NORTHERN Australia’s biggest marine freight company says it opened up its books to help the TCICA-commissioned report into a freight equalisation subsidy.
Sea Swift chief executive officer Dwayne Freeman said increasing costs were having an impact on both the company and customers.
“It’s something we would be supportive of but it has got nothing to do with the profitability of Sea Swift or us taking some of the money or propping up our profitability,” he said.
“A (freight equalisation subsidy) should be purely around finding a way to provide the service to these communities and getting it there at a lower cost.”
Mr Freeman said it was hard to keep the cost of freight down when travelling large distances.
“There are probably 14 touch points between the product getting from the southern states all the way up to communities,” he said.
“As a supplier, we have to continue to maintain a margin to be able to reinvest in our business.”
One way to reduce costs in the Cape and Torres Strait would be to improve efficiency at ports.
“One of the things we need to discuss is the infrastructure that we have to deal with,” the CEO said.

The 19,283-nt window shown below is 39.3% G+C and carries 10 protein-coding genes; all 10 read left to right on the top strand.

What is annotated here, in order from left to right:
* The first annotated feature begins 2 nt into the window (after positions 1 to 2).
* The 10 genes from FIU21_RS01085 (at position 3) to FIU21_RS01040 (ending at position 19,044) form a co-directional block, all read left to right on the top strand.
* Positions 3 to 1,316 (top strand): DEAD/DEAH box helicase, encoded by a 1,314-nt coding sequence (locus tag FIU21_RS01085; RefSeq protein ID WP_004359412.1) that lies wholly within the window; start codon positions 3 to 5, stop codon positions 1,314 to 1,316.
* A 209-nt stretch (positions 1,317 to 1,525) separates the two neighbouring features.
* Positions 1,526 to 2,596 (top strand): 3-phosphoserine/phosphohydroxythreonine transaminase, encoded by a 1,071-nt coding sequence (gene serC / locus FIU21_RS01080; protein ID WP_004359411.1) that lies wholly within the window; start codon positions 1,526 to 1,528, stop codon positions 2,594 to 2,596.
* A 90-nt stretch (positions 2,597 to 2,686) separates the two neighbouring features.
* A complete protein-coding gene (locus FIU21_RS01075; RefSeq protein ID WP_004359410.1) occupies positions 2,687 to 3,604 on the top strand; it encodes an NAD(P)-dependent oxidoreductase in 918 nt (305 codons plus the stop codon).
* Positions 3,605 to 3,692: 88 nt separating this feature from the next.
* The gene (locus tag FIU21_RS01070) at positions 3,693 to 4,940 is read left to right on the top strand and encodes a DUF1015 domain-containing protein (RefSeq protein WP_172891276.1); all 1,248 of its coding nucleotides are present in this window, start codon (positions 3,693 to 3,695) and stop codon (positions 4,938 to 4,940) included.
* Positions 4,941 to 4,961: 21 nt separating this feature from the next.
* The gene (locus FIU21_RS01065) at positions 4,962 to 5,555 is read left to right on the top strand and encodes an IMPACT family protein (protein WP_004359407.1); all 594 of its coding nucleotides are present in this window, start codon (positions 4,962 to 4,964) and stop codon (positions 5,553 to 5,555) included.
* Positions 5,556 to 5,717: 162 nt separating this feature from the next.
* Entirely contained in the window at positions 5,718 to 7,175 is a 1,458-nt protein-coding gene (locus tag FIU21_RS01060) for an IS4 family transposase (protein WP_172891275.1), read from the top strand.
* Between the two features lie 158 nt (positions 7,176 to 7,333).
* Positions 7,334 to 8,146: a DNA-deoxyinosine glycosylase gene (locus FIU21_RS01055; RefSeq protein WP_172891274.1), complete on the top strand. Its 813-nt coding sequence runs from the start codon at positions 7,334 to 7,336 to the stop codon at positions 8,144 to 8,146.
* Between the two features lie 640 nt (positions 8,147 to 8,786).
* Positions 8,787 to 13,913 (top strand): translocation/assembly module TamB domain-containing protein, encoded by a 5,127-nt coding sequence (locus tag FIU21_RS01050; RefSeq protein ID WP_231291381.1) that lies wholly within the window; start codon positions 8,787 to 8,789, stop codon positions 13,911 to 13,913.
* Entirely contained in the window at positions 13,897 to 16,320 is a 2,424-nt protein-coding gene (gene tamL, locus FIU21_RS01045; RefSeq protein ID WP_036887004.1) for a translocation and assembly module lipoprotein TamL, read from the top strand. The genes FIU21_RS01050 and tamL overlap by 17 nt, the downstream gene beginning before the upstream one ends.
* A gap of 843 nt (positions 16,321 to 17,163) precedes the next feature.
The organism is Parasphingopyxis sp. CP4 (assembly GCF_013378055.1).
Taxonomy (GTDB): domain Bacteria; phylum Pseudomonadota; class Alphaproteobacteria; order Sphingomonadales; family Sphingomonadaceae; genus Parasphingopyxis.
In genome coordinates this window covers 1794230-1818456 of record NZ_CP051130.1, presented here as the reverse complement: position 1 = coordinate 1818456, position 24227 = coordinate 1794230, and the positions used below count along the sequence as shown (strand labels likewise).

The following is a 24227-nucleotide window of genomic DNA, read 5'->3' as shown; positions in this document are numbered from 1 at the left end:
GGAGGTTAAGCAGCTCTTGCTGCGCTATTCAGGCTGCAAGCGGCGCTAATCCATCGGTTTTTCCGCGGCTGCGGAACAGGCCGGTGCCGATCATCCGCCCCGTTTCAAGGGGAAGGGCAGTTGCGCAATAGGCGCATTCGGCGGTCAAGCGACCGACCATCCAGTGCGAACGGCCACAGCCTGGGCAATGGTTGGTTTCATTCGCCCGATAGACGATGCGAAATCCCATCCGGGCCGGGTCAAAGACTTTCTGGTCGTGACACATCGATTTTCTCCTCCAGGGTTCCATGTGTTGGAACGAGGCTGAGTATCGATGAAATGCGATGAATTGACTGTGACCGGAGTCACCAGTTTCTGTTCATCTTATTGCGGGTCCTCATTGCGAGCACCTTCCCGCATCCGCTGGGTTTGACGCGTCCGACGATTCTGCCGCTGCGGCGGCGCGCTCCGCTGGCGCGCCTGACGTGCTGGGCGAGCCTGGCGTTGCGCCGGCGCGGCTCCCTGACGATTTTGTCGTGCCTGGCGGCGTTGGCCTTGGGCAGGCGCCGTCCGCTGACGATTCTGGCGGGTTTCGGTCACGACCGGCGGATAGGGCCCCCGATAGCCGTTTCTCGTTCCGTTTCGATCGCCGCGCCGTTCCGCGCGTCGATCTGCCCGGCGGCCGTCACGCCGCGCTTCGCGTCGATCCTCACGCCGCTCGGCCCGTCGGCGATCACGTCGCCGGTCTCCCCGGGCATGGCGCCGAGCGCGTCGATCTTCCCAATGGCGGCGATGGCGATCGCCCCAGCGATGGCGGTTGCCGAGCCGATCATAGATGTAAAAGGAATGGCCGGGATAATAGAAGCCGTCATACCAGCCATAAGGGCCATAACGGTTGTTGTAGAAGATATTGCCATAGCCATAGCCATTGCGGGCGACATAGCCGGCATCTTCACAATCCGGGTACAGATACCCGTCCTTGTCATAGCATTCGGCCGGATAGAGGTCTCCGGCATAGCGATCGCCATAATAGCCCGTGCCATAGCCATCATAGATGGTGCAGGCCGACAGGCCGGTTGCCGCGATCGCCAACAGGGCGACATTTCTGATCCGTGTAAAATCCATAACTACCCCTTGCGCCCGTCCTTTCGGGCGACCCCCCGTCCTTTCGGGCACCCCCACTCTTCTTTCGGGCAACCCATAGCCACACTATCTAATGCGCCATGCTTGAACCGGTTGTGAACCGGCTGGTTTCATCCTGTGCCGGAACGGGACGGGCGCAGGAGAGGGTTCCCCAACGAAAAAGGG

“We run a configuration of vessels that is limited by landing equipment and infrastructure in most (ports).”
State and federal government investment at ports would allow Sea Swift to bring bigger vessels and improve efficiency.
Mr Freeman said remote ports in the Northern Territory were an example of investments that were paying dividends at a local level.
“In the NT, we are putting larger landing craft into the regions because the infrastructure can handle it,” he said.
“It’s like a Dash-8 versus a 747. The differentials in terms of efficiency are massive.”
However, Mr Freeman believed that major investment was on the government’s radar.
“The announcement of a cost of living summit last year (which was postponed) is a sign that they are aware of the situation,” he said.
Mr Freeman said Sea Swift was doing all it could to keep prices as low as possible and that the board was considering its options around future rate rises.
“It’s a very big decision for us because the reputation of our organisation and the impact of our rates on the community is taken very seriously,” he said.